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Bird that nests in B.C.'s old-growth trees in decline because of logging, says court filing

As few as 263,000 marbled murrelets are left, including at least 50,000 in British Columbia.
Marbled murrelet
A marbled murrelet at Race Passage, south of Vancouver Island, British Columbia, Canada.

Two environmental groups are suing the Canadian government over claims it failed in its duty to protect the habitat of over two dozen migratory bird species, including the marbled murrelet, a seabird that nests in the coastal old-growth forests of British Columbia.

Under the Species at Risk Act (SARA), the Minister of the Environment and Climate Change is required to recommend orders to protect critical migratory bird habitats outside of federal lands if there are no existing laws on the books.

On March 25, 2022, Minister Steven Guilbeault appeared to fulfil that obligation when he issued a protection order for the habitat of critically endangered migratory birds listed under SARA.

In reality, Guilbeault only considered “whether the nests of at-risk migratory birds are protected by federal laws,” claims the Sierra Club BC and Wilderness Committee in a judicial review application filed this week.  

That narrow interpretation of SARA is a dangerous move for birds like the threatened marbled murrelet, along with 24 other at-risk migratory bird species across the country, claims the court document.

“Without protection of critical nesting habitat in old-growth forests in coastal British Columbia, marbled murrelet populations have continued to decline — primarily as a result of continued logging in their nesting habitat,” notes the judicial review application.

Because the Migratory Birds Convention Act and SARA already provide protection to nests, Guilbeault “has made it clear that he will not take additional steps under [SARA] to protect any migratory bird critical habitat on non-federal lands,” states the document.

The two environmental groups are applying to have the minister’s decision either quashed or set aside, and in the case of the marbled murrelet, declared unlawful. 

The court action represents an escalation of the two groups' efforts to protect critical marbled murrelet habitat — for the past two years, they have been sending petitions and letters calling on the federal and B.C. governments to take action.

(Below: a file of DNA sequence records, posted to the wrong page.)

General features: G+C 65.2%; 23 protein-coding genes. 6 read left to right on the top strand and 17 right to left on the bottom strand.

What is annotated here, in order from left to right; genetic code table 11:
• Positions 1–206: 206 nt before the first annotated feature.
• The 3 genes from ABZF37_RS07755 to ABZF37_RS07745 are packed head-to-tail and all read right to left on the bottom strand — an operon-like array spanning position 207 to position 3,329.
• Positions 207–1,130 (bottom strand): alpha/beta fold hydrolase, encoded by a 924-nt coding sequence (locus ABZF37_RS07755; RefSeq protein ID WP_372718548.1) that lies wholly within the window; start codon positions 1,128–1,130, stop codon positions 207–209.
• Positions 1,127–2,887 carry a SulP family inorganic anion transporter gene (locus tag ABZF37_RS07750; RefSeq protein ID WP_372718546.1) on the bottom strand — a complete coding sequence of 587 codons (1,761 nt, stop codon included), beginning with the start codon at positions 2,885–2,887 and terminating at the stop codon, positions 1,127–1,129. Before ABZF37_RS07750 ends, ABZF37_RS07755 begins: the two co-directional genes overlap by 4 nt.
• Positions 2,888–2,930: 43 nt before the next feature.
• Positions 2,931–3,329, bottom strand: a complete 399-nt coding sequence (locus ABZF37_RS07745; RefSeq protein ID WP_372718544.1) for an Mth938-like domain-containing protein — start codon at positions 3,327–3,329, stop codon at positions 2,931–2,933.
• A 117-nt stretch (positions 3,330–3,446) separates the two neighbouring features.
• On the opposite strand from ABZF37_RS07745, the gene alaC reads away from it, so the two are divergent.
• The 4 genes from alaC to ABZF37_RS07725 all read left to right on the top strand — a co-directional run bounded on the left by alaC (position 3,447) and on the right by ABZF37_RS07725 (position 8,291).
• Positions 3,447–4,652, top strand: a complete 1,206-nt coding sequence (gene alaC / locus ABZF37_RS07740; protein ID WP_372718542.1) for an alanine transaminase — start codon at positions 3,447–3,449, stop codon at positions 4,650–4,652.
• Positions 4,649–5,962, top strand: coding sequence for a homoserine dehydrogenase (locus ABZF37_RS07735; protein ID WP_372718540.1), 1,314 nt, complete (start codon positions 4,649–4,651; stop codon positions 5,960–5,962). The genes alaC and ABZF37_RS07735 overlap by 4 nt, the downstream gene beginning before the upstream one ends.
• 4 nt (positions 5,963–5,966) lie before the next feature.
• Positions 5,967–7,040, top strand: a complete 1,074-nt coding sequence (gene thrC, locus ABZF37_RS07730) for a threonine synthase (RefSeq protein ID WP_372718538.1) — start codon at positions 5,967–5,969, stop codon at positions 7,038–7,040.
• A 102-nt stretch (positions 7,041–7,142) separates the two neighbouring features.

Attempts to save the marbled murrelet took off in 2014 with the release of a recovery strategy meant to boost nesting habitat for the species. 

The species is hard to track, especially when nesting, as the marbled murrelet rears its young high off the ground in the mossy branches of old-growth trees.

First declared threatened in 1990, the small black and white seabird can be found along 4,000 kilometres of coastline, stretching from California to Alaska. Most of the population is found in Alaska and B.C.

As few as 263,000 birds are left, including at least 50,000 in B.C., where the species has lost an estimated 20 per cent of its habitat over the past three generations, according to the Committee on the Status of Endangered Wildlife in Canada (COSEWIC).

The species breeds multiple times throughout its life, and low reproductive rates mean keeping paired birds alive for a long time is key to the health of the species. 

The marbled murrelet is threatened by oil contamination, entanglement in gill nets when foraging at sea, and proposed shipping routes through its range. That’s all expected to lead to a more than 30 per cent projected decline in its population over the next three generations.

Habitat loss, however, remains the largest threat, says COSEWIC.

Since 2016, nesting habitat for the bird has declined in the eastern reaches of Vancouver Island, “primarily because of industrial logging,” claims the court document. 

On the west and north ends of the island, the 8,500 hectares of nesting habitat remaining as of 2020 are projected to be increasingly at risk due to logging over the next five to eight years. 

Lawyers for the two environmental groups have requested the case be heard in Vancouver, B.C.

None of the claims have been proven or tested in court.